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The latest issue of the Public Law Review (Volume 30 Part 1) contains the following material:
COMMENTS – Editor: Dan Meagher
- Prisoner Voting in New Zealand’s Supreme Court – Andrew Geddis
- Declarations of Inconsistency Under the New Zealand Bill of Rights Act 1990 – Philip A Joseph
- Breaking the Silence: New Zealand’s Courts and Parliament after Attorney-General v Taylor – Léonid Sirota
The Centrality of Jurisdictional Error: Rationale and Consequences – Lisa Burton Crawford and Janina Boughey
Jurisdictional error has emerged as a central concept of Australian administrative law. Yet, it is not without its critics. As recent case law has revealed, there are also aspects of judicial review doctrine that do not cohere with the distinction between jurisdictional and non-jurisdictional errors of law, and the constitutional principles that underpin it. This article reiterates the core case for the distinction between jurisdictional and non-jurisdictional errors of law, and addresses the doctrinal implications of this theory for the ambit of judicial review remedies and the scope of the entrenched minimum provision of judicial review in light of recent case law.
Popular Sovereignty, “the People” and the Australian Constitution: A Historical Reassessment – Benjamin B Saunders and Simon P Kennedy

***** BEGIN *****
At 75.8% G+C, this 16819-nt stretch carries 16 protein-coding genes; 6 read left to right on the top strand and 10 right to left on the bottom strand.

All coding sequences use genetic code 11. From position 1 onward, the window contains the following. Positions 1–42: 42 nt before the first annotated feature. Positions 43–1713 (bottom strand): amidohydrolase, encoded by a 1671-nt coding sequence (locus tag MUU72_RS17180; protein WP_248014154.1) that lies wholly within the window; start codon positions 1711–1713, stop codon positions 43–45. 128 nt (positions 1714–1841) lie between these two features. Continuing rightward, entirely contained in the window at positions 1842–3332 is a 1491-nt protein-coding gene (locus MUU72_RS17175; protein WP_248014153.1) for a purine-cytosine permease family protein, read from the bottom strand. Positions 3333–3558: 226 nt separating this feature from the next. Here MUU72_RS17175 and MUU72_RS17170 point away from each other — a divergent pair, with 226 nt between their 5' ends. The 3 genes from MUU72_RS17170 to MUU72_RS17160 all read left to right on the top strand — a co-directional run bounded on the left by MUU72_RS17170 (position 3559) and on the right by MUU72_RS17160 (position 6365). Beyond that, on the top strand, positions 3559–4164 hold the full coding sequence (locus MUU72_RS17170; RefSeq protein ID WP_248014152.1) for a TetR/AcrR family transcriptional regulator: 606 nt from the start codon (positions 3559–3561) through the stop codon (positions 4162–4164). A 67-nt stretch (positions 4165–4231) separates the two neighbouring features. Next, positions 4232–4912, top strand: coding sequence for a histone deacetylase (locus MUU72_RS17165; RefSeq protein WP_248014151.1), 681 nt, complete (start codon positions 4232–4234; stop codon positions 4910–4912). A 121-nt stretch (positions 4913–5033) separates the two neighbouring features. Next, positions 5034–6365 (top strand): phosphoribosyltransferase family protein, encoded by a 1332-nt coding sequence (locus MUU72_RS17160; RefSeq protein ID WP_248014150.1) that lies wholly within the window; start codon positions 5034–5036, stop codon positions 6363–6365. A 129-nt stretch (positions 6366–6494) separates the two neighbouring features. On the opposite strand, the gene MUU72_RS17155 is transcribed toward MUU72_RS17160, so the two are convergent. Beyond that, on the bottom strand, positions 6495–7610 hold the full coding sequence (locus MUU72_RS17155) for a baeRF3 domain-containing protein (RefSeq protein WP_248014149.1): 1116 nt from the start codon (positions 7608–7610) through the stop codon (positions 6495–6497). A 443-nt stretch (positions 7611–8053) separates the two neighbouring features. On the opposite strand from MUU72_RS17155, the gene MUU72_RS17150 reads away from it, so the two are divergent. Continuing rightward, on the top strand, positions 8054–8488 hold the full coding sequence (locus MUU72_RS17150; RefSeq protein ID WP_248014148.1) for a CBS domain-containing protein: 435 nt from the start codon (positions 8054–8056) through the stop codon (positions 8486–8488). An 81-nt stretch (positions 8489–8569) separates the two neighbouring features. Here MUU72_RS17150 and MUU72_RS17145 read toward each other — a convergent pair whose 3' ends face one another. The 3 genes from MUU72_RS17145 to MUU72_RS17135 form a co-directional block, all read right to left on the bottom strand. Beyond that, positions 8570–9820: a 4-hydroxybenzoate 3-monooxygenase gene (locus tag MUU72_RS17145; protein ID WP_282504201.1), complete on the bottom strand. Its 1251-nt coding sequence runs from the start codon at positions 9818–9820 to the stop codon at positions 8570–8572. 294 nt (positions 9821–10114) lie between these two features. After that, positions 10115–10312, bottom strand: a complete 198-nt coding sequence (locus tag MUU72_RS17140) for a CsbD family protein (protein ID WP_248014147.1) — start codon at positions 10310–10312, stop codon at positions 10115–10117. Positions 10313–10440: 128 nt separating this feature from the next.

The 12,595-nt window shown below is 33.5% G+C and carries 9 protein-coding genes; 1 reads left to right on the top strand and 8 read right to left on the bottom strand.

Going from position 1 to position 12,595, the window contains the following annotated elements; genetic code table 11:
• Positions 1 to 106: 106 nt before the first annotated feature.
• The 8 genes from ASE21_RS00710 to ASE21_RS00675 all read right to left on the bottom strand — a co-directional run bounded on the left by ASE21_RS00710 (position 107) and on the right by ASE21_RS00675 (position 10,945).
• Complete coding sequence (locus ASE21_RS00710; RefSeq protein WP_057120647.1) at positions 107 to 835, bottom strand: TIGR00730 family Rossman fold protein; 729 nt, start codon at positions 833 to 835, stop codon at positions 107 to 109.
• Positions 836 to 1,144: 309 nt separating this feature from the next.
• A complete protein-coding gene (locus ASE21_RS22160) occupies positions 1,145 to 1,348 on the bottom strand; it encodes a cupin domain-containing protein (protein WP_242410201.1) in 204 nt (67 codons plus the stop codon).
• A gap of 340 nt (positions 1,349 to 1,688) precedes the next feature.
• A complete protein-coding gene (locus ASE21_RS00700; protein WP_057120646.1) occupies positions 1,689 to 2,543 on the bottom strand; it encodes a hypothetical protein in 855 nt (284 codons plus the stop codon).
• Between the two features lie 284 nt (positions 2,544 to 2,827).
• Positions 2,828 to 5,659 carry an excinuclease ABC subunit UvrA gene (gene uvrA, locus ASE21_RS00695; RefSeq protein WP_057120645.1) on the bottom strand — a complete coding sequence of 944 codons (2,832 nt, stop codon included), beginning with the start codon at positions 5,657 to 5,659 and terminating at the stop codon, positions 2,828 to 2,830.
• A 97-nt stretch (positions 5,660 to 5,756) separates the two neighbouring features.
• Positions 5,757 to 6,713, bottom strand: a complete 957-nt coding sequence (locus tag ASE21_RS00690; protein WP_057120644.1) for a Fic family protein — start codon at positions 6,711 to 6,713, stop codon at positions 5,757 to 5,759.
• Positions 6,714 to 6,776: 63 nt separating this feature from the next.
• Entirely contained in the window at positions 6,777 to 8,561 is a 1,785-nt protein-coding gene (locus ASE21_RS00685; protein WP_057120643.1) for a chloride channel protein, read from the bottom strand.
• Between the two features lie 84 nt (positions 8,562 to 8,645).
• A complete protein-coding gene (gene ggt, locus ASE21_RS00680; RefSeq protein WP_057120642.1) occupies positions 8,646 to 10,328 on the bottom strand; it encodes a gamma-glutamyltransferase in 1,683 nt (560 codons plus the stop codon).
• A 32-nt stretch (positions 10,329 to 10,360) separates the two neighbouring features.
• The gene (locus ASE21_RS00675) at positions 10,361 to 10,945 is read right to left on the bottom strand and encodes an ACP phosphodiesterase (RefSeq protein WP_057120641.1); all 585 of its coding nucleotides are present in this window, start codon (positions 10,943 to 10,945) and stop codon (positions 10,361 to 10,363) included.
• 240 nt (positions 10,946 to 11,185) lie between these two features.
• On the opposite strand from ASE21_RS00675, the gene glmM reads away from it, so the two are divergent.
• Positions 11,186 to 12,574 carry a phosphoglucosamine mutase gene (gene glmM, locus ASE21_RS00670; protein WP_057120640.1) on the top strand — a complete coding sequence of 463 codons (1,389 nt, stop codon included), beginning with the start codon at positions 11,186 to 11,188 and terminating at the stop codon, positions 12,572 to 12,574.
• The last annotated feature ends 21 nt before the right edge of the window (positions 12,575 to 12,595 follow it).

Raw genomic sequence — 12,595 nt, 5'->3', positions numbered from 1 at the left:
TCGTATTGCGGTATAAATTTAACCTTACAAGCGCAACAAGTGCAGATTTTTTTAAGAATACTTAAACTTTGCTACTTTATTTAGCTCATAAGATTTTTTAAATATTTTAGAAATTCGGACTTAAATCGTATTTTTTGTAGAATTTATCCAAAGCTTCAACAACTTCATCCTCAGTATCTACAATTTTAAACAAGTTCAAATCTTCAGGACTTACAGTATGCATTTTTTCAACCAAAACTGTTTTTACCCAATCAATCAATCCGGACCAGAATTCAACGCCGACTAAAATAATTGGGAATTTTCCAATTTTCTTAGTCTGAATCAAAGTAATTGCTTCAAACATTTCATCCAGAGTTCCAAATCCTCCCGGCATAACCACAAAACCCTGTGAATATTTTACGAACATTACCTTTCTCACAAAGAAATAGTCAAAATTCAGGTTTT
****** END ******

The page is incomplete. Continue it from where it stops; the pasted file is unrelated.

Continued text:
This article analyses the views of the framers of the Australian Constitution through the lens of the theme of popular sovereignty. It examines the leading works in political theory which have discussed the concept of popular sovereignty and identifies two main strands in that literature, namely the “constitutive” and “political” elements. The framers of the Constitution adhered to both of these strands of popular sovereignty thinking: they intended to create a constitutional structure that emanated from the people and to establish institutions of government through which the people would rule. The framers considered that, in a political sense, “the people” were the basis of constitutional and governmental authority and believed strongly that they were erecting a constitutional structure whose primary – if not sole – purpose was to ensure self-government by the Australian people. As such, their views can accurately be characterised in popular sovereignty terms.
Res Judicata at the Administrative Appeals Tribunal: Re-opening the Case – Matthew Paterson
It is an unavoidable reality of legal decision-making that individuals may try to re-litigate matters that have already been decided. The question is how decision-makers should deal with these cases. While courts answer this question by applying the doctrine of res judicata, it is yet to be satisfactorily answered in the jurisdiction of the Administrative Appeals Tribunal (AAT). By analysing the respective natures of res judicata and the specific brand of administrative decision-making undertaken by the AAT, this article explores whether res judicata can and should be applied by the AAT. Ultimately, it will conclude that the AAT must apply res judicata where relevant, unless there is an express statutory intention allowing for the decision to be re-made.
For the PDF version of the table of contents, click here: PLR Vol 30 No 1 Contents.
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